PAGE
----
KATHMANDU, APR 14 - After introducing the National Cooperative Policy 2013 that has given priority to merger between cooperatives, the Department of Cooperatives (DoC) is all set to introduce a merger directive.
The department plans to offer various facilities to cooperatives going for merger. The proposed directive has also provisioned forceful merger between cooperatives failing to meet the standards, which the cooperative policy has also envisioned. The directive will also encourage merger among cooperatives that are involved in same area.
DoC Registrar Kedar Neupane said they have already prepared the final draft of the merger directive. “By the end of this week, we will forward the draft to the Ministry of Cooperatives and Poverty Alleviation for final approval,” he said.
Amid a large number of cooperatives in the country still remain unregulated, the merger directive will enable the DoC to monitor cooperatives and is expected to control the involvement of a single individual in different cooperatives.
Although the Cooperative Act 1992 has provisioned ‘unification’ of cooperatives, there are very few instances of merger in the sector. So far, eight cooperatives in Morang, five each in Nawalparasi, Kavrepalanchok and Lamjung districts, and two each in Dolakha and Palpa have merged so far, according to the department. “The new directive will also simplify the merger process as the provision in the Act is complicated,” said Neupane.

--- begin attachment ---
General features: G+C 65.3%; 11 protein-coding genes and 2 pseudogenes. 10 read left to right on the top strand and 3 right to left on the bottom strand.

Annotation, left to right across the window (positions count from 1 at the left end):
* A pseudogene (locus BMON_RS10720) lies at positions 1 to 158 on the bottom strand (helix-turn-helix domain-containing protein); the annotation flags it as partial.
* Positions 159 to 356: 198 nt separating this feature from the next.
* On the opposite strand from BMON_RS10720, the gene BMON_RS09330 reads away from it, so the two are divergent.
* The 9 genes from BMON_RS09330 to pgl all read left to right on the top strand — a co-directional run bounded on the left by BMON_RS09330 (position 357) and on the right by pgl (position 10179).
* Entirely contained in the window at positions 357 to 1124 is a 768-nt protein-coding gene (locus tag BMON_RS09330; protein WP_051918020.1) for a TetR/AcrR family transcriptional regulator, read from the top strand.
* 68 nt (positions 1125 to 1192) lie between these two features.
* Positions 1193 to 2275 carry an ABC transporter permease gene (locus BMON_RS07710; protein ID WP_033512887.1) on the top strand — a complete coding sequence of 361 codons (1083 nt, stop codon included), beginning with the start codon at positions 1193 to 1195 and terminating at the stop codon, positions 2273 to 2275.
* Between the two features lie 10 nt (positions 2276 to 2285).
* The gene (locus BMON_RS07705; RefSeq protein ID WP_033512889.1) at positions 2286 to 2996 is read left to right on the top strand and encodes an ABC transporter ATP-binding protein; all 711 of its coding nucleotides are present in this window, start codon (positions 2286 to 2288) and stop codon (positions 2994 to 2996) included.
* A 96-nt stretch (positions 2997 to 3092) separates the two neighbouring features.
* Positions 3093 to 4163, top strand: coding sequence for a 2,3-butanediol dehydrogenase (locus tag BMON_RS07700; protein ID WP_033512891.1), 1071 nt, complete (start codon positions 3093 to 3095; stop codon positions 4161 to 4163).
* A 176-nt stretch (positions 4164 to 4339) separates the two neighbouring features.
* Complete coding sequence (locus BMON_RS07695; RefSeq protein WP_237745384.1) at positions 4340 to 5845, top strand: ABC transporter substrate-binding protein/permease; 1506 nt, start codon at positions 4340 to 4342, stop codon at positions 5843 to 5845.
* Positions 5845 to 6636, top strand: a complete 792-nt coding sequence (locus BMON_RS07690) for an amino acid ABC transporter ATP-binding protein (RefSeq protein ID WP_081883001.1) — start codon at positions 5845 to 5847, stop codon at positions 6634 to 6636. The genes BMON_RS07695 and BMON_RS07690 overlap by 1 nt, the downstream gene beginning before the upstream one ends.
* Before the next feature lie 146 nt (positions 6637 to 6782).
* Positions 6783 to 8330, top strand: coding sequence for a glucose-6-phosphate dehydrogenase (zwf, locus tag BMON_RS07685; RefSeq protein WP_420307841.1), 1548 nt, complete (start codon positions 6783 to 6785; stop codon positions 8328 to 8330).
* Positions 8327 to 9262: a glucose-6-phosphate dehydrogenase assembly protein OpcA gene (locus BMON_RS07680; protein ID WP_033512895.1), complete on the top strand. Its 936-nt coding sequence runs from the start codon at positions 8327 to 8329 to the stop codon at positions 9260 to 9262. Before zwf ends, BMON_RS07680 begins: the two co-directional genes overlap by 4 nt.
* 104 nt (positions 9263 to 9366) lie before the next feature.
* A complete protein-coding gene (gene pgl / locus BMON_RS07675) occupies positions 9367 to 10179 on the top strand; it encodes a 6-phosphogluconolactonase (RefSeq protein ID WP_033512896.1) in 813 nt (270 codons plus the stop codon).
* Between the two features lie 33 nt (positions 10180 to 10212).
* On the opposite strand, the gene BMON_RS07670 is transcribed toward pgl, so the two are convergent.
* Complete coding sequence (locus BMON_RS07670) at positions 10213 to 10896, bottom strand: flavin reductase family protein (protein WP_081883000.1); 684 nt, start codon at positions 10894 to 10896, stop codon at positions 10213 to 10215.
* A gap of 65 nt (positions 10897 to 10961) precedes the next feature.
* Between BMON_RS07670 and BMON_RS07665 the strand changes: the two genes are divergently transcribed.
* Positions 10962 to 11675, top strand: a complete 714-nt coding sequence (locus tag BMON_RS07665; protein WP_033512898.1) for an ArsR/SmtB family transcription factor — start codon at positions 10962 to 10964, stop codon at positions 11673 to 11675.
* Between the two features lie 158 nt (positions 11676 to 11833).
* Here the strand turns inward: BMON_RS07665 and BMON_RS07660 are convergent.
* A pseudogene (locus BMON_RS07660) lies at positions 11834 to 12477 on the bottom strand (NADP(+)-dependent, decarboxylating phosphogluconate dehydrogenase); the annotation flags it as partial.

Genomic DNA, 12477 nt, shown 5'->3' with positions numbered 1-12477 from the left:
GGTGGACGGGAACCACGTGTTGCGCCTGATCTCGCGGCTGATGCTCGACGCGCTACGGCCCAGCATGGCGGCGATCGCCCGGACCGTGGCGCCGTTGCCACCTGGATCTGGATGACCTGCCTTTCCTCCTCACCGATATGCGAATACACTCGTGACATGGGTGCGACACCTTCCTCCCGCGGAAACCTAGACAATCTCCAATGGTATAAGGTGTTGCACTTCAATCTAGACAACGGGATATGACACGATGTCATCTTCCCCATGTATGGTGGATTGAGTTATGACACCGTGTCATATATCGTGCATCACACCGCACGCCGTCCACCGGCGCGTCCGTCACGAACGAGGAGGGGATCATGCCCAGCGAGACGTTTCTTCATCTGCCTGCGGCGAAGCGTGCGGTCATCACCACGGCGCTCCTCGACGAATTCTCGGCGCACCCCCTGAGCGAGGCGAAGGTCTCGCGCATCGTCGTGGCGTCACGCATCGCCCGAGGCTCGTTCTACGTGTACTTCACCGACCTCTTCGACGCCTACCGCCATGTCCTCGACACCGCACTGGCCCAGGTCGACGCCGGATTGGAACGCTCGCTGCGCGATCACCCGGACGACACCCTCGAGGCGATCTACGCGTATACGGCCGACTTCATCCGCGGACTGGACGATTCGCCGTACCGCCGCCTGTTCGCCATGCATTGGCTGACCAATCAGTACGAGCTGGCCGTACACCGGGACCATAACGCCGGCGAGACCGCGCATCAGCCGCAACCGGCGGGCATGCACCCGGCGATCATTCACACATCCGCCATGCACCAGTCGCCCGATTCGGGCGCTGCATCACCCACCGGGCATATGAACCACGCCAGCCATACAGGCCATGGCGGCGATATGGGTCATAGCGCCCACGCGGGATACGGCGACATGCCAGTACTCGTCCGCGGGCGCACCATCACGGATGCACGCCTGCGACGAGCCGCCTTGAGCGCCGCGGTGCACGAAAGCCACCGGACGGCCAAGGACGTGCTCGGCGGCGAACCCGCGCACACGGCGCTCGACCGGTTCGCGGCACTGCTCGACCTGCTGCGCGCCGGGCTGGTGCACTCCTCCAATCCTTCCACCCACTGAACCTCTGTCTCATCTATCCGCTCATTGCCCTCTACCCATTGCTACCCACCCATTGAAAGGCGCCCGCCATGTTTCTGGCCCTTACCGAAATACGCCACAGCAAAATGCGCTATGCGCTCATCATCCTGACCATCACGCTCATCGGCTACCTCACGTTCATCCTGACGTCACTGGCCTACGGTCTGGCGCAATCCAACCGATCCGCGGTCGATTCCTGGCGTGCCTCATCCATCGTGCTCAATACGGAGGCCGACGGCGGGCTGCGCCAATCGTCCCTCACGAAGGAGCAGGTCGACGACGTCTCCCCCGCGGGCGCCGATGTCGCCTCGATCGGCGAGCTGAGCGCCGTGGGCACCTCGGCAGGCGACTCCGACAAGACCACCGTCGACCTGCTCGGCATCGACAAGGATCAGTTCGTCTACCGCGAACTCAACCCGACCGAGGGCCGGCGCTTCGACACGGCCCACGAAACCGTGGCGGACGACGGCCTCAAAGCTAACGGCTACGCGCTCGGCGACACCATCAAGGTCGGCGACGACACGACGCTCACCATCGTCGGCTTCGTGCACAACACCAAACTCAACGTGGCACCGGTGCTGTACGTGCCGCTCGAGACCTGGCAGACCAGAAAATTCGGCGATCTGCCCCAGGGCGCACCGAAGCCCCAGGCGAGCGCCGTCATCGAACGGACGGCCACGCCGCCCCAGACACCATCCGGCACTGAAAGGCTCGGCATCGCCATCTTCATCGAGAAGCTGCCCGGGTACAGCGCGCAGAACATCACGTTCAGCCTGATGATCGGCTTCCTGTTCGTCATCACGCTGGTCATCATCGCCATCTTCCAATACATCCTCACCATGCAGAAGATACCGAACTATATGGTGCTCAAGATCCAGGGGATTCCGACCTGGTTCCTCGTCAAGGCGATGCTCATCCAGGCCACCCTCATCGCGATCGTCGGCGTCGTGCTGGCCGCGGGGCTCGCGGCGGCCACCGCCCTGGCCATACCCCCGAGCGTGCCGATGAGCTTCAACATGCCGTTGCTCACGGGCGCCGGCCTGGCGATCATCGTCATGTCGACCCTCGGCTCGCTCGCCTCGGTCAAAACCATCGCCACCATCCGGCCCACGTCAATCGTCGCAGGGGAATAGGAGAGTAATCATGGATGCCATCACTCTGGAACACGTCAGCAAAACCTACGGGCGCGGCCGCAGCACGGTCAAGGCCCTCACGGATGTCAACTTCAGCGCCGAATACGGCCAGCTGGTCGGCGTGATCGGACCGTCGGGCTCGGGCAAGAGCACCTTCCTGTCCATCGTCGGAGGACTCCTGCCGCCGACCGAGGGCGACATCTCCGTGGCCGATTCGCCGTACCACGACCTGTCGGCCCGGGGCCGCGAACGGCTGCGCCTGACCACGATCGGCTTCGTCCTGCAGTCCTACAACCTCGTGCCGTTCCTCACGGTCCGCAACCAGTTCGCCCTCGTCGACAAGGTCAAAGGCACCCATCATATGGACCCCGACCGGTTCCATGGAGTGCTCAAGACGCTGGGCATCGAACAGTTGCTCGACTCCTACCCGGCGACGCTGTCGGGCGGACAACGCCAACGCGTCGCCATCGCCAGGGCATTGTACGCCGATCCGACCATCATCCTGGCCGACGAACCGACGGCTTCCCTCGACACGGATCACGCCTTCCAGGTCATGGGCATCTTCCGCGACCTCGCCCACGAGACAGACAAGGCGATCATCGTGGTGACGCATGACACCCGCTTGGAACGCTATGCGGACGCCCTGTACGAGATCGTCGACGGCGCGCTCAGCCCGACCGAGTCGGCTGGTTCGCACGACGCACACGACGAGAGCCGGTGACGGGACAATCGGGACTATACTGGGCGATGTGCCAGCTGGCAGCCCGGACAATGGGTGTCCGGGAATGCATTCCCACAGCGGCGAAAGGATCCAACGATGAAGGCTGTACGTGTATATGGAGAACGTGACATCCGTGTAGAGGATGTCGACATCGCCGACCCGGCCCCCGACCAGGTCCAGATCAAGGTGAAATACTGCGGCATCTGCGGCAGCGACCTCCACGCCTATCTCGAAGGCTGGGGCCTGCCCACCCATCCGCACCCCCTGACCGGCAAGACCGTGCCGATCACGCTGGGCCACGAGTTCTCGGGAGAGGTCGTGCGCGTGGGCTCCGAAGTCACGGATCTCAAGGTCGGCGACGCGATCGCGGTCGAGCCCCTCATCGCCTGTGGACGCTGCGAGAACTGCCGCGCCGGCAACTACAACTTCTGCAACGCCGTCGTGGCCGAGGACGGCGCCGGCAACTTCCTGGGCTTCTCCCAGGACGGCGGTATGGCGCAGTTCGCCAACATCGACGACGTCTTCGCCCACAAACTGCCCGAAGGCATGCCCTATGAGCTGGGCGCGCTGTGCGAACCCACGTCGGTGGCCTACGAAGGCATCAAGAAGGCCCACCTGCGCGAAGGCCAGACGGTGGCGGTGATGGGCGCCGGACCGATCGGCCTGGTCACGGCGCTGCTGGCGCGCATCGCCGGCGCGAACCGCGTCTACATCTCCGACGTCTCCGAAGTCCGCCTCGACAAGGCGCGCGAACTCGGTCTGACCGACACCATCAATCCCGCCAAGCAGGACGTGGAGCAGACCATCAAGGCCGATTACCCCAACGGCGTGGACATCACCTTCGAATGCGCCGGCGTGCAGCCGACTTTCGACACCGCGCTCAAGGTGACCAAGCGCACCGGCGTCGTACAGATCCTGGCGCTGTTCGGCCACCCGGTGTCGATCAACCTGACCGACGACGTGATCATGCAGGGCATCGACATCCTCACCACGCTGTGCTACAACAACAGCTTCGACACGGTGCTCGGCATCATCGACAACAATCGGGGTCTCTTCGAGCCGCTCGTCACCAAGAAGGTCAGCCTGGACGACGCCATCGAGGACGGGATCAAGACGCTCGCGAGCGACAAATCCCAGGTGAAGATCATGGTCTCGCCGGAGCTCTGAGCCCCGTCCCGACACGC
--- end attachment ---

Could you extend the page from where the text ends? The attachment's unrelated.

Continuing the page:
Among the facilities the department plans to offer to cooperatives going for merger are tax exemption (through annual budget) and waiver of charges during the merger process. “The exact amount of the concessions and tax exemptions will be fixed after holding consultations with the Ministry of Finance,” said Neupane.
As far as the merger process is concerned, cooperatives have to first get approval from their annual general meetings (AGM) and apply to the DoC for approval of their merger plan. “While applying to the department, they have to state clearly the proposed name of the merged entity and when they plan to start their joint operation,” said DoC Under-secretary Bishnu Prasad Ghimire.
The proposed merger directive for cooperatives does not include the provision that requires obtaining the letter of intent and final approval like that in the central bank’s provision on merger of banks and financial institutions, according to Ghimire.
There are over 26,000 cooperatives operating across the country. Of them over 11,000 are saving and credit cooperatives. Amid such a huge number of cooperatives, the DoC has not been able to monitor them properly due to shortage of resources. As a result, many anomalies have surfaced in the sector posing risk to public deposits.
Posted on: 2013-04-15 10:08